2013 - ISODP 2013 Congress
Mini-Oral 2 on Increasing Donation
9.10 - "You say you are doing your job but it feels like so much more..." An exploration of the Intensive Care Nurse and Organ Donation
Presenter: Sharella, Robinson, Melbourne, Australia
Authors: Sharella Robinson, Fiona Cox
"You say you are doing your job but it feels like so much more..." An exploration of the Intensive Care Nurse and Organ Donation
Sharella Robinson1, Fiona Cox1
1ICU, Alfred, Melbourne, Australia
“You say you are just doing you job but it feels like so much more”
The Intensive Care Nurse and Organ Donation
The Alfred Intensive Care Unit is a fast paced, dynamic unit. The nursing staff are remarkably adaptable, resilient and work under high levels of stress. When a life cannot be saved, the focus changes to end of life care. Organ and tissue donation offers loved ones the opportunity to salvage something positive from the tragedy of loss. The bedside nurse is crucial in supporting families though this process. It is highly complex and emotionally taxing, yet so rewarding and a privilege to be a part of. This study was inspired by the title of the abstract, a statement from the wife of a patient who became an organ donor.
The role of the bedside nurse in organ donation was explored though surveying ICU nurses. Consisting of 11 questions, the results provided insight into the perception ICU nurses have of donation and how confident they are in this role. The majority of respondents were Clinical Nurse Specialists (CNS) with 5-10 years of ICU experience. It was described as a “mostly positive” experience with 81% reporting being comfortable caring for this patient group. When given a list of words to describe the process, Brain Death (BD) donation was described as respectful, compassionate, rewarding and professional. Donation after Cardiac Death (DCD) was described as challenging, demanding and emotive. It was evident that the DCD process was more stressful and confronting. Three quarters of nurses surveyed felt confident in supporting families through this time, the main barriers noted as being “caught up in emotions” and “it’s the questions that throw me….. I feel as their nurse I should have all the answers” as well as a lack of rapport with family.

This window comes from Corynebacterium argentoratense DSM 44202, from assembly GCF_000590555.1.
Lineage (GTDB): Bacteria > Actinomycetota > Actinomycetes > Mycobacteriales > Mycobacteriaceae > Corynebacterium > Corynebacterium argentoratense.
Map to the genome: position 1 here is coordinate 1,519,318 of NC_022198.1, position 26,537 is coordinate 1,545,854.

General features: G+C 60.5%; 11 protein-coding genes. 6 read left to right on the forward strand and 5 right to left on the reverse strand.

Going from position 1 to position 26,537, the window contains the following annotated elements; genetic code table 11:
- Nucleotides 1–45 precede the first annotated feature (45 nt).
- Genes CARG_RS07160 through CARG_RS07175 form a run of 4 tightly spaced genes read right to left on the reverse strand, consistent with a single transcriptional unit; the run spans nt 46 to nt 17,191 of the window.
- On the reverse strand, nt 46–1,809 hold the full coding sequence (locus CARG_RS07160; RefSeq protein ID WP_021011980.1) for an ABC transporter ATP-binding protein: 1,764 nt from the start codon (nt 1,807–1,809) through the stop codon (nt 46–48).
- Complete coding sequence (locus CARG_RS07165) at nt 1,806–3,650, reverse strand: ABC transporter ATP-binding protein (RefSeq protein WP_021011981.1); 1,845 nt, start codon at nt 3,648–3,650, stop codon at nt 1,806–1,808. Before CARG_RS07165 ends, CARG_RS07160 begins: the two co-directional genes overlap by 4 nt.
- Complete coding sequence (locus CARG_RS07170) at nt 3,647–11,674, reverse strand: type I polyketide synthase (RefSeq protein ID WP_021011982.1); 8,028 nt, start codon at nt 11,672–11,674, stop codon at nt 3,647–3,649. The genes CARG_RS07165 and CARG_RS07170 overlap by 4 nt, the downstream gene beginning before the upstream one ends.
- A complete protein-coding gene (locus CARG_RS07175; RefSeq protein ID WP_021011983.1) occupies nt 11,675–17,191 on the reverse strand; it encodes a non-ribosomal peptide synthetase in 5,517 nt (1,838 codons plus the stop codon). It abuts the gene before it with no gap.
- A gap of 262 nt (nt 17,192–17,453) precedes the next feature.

The survey demonstrated nursing staff develop a bond with their patients and loved ones that is unique to organ donation. It often becomes difficult to simply '''switch off’’ emotions. These patients often stay with us long after the shift is over. It’s a privilege to be a part of this process, hence why being involved with this special group of patients is more than just a job.
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